Your Mid-Summer Performance Management Guide

July means two things - 1) Hot weather, and 2) Mid-year performance reviews. For most managers, performance reviews aren't at the top of their favorite to-do list, but it doesn't have to be that way. Performance reviews provide an excellent opportunity to connect with your employees and set them on a career path with your company. Not doing them is not an option. Squash the excuses and bad habits and start preparing for mid-year performance reviews that benefit both of you and your employees.

Excuse #1: "Isn't one performance review a year enough?"

According to the American Management Association (AMA), employees need regular feedback on how they're doing, what they're doing well and what needs improvement. Schedule consistent meetings with your employees throughout the year. Make sure these meetings are a two-way conversation. After all, it is also your employees' opportunity to share their thoughts about their performance.

Excuse #2: "Reviews feel like a waste of time."

If you feel like you're spinning your wheels during performance reviews, it could be because you're not prepared. Do your homework ahead of time by reviewing the employees' files to familiarize yourself with their most recent activity, avoiding any redundancy.

Make an outline for the discussion to help keep the conversation on-track and use it to jot down notes during the conversation. As a bonus, you can use the outline as a reference for the next review.

Performance Reviews and Goal Setting

Excuse #3: "I don't want to be the bad guy."

Reviews shouldn't be used to point fingers but instead be a frank discussion about the employees' performance and abilities. It's best if the critiques you make about performance can be measured or at least be as specific as possible.

For example:

  • "You didn't meet last month's sales goal."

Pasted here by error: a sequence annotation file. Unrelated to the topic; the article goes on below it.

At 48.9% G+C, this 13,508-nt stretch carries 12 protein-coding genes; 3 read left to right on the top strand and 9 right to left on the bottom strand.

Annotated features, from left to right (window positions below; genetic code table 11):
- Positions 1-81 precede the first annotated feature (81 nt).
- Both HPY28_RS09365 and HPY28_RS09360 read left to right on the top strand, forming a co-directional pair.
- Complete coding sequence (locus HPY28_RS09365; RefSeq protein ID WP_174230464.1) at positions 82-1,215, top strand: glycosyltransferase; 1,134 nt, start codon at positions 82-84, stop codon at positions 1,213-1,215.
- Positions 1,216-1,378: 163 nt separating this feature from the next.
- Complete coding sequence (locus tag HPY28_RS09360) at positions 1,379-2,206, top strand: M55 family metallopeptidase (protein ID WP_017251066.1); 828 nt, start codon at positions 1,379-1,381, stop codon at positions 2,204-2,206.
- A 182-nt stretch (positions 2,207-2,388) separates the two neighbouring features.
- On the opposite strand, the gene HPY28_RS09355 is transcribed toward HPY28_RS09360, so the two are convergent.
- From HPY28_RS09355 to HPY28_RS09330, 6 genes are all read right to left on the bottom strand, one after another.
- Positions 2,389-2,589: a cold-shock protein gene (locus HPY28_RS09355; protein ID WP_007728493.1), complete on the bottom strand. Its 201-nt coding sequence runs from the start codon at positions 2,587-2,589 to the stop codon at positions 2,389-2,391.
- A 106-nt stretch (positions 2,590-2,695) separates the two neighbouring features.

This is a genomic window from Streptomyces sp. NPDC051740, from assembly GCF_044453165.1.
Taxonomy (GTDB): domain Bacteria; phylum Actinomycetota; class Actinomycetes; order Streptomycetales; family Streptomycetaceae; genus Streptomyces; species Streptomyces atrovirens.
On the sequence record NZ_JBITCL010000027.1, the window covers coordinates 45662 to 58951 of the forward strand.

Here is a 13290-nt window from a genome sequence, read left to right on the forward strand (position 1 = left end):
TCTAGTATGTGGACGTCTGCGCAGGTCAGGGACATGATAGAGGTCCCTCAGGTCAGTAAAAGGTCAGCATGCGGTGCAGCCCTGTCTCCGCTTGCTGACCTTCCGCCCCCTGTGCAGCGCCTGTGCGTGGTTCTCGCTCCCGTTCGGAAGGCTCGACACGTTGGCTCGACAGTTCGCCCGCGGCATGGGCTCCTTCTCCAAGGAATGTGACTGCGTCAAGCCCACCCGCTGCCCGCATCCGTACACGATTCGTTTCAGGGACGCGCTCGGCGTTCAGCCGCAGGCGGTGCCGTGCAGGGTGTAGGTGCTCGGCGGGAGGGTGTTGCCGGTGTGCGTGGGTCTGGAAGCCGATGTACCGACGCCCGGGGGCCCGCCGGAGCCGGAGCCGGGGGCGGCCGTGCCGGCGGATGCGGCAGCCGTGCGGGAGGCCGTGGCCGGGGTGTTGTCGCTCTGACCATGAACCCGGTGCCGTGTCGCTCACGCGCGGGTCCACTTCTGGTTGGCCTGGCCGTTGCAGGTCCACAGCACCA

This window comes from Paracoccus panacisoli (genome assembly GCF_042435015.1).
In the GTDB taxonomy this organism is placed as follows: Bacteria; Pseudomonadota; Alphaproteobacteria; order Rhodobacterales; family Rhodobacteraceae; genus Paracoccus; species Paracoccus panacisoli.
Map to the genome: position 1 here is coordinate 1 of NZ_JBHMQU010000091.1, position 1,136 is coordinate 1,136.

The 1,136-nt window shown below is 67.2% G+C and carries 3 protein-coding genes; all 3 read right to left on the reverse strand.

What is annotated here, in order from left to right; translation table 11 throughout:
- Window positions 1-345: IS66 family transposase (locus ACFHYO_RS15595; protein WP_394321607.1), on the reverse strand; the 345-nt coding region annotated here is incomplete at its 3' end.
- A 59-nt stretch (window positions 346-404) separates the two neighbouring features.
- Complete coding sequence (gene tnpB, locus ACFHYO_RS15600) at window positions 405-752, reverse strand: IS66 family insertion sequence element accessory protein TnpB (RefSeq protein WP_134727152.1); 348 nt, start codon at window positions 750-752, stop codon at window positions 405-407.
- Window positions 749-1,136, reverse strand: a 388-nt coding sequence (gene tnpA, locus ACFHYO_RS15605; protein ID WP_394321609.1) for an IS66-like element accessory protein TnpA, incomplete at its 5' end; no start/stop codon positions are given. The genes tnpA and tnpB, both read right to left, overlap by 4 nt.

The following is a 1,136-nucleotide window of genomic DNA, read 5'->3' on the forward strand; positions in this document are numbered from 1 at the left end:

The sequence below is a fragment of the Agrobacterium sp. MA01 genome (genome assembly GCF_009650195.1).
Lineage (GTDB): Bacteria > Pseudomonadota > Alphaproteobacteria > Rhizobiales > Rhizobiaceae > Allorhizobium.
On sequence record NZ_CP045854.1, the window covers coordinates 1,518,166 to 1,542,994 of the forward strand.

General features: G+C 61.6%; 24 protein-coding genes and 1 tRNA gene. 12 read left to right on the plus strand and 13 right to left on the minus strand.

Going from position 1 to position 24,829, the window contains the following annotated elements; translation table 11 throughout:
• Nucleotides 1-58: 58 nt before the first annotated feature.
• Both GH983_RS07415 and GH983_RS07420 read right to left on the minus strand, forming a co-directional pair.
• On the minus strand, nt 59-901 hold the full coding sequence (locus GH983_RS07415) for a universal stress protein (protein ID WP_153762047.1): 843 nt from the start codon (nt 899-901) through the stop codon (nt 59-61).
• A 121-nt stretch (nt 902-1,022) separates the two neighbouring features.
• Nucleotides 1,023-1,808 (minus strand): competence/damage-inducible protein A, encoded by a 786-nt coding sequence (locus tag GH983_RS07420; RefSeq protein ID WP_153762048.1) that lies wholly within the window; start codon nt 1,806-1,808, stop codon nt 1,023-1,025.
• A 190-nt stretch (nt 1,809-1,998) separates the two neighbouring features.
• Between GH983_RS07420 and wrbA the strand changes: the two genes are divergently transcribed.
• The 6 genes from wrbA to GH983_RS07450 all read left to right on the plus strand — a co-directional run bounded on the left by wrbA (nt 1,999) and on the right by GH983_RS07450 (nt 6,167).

• "You passed on five customer complaints to other employees."
  • "You lost your temper with another employee two months ago."

And don't "sugar coat" weaknesses with positives. For example:

  • "You are a strong writer, but your customer emails always miss the mark."
  • "I love your enthusiasm, but it can be distracting to your co-workers."

Keep the discussions about the employees' strengths separate to avoid confusion.

Excuse #4: "I'm not sure what should happen after the review."

Before the review is over, work with the employee to create an action plan for you both. The AMA suggests keeping the plan simple by including only three to four next steps. Make sure your employee has the support he or she needs from you to make sure the action plan succeeds.

Excuse #5: "It takes too long to update all the forms. I'm tired of the paperwork."

Investing time in your greatest assets (your employees) could be the most crucial element for success at your company. That being said - if performance reviews feel tedious and time-consuming, it's likely you're just not using the right tools.

Consider a cloud-based solution, such as a Performance Management Software, that updates automatically, eliminating the need for spreadsheets and paper. A tablet, computer or even a smart-phone is all a manager and employee needs to help employees feel heard and track feedback, without losing productivity.